Saturday, January 30, 2016

Who Cleans Up After Us?

When we are faced with an issue, one of the biggest barriers to caring about it is perspective. For many people, we are far too busy to go beyond the scope of what is happening in our immediate lives. Which is why many issues reach a state of "Out of sight, out of mind."

But garbage plays a prevalent role in everybody's lives, it plays such a constant role that for many people it simply isn't at the forefront of their minds. But not only that, garbage has become stigmatized in many different ways. And it's no surprise, something that can be smelly, unsightly, cumbersome, and take up a lot of space, garbage is as much of a nuisance as it gets when we're trying to go about our lives.

Garbage has been hiding in plain sight for so long that it is only noticed when it is hindering our lives. But thanks to the effort of many workers, it doesn't hinder our lives nearly as much as it could. That is what led to Robin Nagle to giving this 8-minute Ted talk called "What I discovered in New York City trash"



So as we dive deeper into landfills, think about the people who are working in that environment. We never hear about well managed landfills, but we do hear about them when they're badly managed.

Waste Management




Handling waste is an issue that deserves some spotlight. If waste is not handled properly, it can be detrimental to not only the environment but to people and animals as well. Fortunately, there are steps that you can take to help reduce waste. The Environmental Protection Agency (EPA) has outlined steps every individual can follow to reduce the amount of waste produced.

For example, in order to reduce waste at home a person can:

  • ·         Learn to compost at home Use food scraps, yard trimmings, and other organic wastes to create a compost pile. Adding the created compost to soil increases water retention, decreases erosion, and keeps organic materials out of landfills.
  • ·         Turn off or unplug lights during the day. Doing so will save energy and help your lights last longer.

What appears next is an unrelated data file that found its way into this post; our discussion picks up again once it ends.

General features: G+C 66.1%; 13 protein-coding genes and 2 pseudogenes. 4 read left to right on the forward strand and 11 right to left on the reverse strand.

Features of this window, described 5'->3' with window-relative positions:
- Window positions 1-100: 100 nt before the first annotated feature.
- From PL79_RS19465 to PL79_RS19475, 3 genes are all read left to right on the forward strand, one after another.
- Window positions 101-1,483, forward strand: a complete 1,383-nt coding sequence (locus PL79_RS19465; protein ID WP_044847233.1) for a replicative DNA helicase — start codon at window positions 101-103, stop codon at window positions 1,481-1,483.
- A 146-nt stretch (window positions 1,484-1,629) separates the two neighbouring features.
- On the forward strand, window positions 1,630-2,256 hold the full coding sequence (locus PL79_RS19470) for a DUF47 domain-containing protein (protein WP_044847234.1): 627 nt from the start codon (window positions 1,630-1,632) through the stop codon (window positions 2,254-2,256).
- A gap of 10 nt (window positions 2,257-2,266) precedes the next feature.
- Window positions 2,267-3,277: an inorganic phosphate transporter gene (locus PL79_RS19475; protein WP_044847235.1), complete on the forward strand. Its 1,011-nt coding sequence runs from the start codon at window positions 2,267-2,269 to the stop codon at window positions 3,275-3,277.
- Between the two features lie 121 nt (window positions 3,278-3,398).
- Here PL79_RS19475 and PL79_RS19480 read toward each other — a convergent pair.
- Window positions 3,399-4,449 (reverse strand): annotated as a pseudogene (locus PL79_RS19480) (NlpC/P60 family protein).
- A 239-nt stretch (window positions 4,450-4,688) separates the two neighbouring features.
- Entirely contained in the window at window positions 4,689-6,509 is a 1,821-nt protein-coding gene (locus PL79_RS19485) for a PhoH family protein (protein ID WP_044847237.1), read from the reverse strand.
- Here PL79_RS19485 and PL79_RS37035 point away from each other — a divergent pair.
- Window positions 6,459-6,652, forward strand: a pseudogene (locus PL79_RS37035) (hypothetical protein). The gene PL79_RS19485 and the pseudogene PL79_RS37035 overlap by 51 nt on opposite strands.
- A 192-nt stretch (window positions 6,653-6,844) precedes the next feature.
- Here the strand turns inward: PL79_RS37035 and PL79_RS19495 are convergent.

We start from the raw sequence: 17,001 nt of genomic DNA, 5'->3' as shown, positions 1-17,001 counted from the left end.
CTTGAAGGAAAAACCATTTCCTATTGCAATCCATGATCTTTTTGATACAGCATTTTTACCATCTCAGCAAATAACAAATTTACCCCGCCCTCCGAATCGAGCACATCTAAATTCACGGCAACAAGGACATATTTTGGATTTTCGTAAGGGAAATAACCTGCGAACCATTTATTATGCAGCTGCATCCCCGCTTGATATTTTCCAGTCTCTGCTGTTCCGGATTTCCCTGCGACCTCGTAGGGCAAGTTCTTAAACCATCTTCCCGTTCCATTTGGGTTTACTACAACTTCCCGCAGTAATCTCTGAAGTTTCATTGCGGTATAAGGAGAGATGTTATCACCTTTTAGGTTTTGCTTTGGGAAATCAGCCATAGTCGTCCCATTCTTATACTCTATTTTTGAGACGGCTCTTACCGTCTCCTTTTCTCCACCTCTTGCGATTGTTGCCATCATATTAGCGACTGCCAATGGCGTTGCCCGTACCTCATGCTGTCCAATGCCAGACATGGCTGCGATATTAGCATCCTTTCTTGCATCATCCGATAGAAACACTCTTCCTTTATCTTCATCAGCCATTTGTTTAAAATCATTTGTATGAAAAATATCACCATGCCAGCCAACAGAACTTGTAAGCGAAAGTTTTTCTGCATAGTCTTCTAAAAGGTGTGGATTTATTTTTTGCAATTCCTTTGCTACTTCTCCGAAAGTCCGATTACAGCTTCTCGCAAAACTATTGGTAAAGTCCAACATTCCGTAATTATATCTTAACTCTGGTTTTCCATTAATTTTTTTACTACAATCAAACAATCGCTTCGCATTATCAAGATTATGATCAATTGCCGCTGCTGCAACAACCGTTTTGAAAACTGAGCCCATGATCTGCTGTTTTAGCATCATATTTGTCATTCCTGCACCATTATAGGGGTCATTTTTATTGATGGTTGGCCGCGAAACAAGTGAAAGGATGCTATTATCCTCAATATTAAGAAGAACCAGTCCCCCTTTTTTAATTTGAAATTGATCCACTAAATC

• ·         For cleaning chores, buy reusable mops, rags and sponges. When using cleaning products, use only the amount you need and follow the bottle’s directions for use and disposal. 

Those were just a few tips from the EPA’s website. Follow this link here to find out how you can reduce waste anywhere you go.

Friday, January 29, 2016

Portland and Future Waste Policies




Landfill management and waste disposal isn’t a topic that receives a lot of public or political attention. Big piles of waste aren’t attractive to talk about, and we pay money for this material to be moved far away from our urban area (and for good reason, landfills are naturally stinky). And while Portland’s superb recycling programs are helpful, the Metro recently reported at least a million tons of garbage is still being produced and sent to landfills from the Portland area. The recent rising trend in Portland’s population means of course, more waste, and Portland’s current waste removal contracts are set to expire in 2019. This could be an opportunity to improve and innovate Portland’s waste management, a chance to explore new options for waste management and diversify our waste management resources. This opportunity brings up potential for Portland to improve its already reputable status as an environmentally friendly city that works.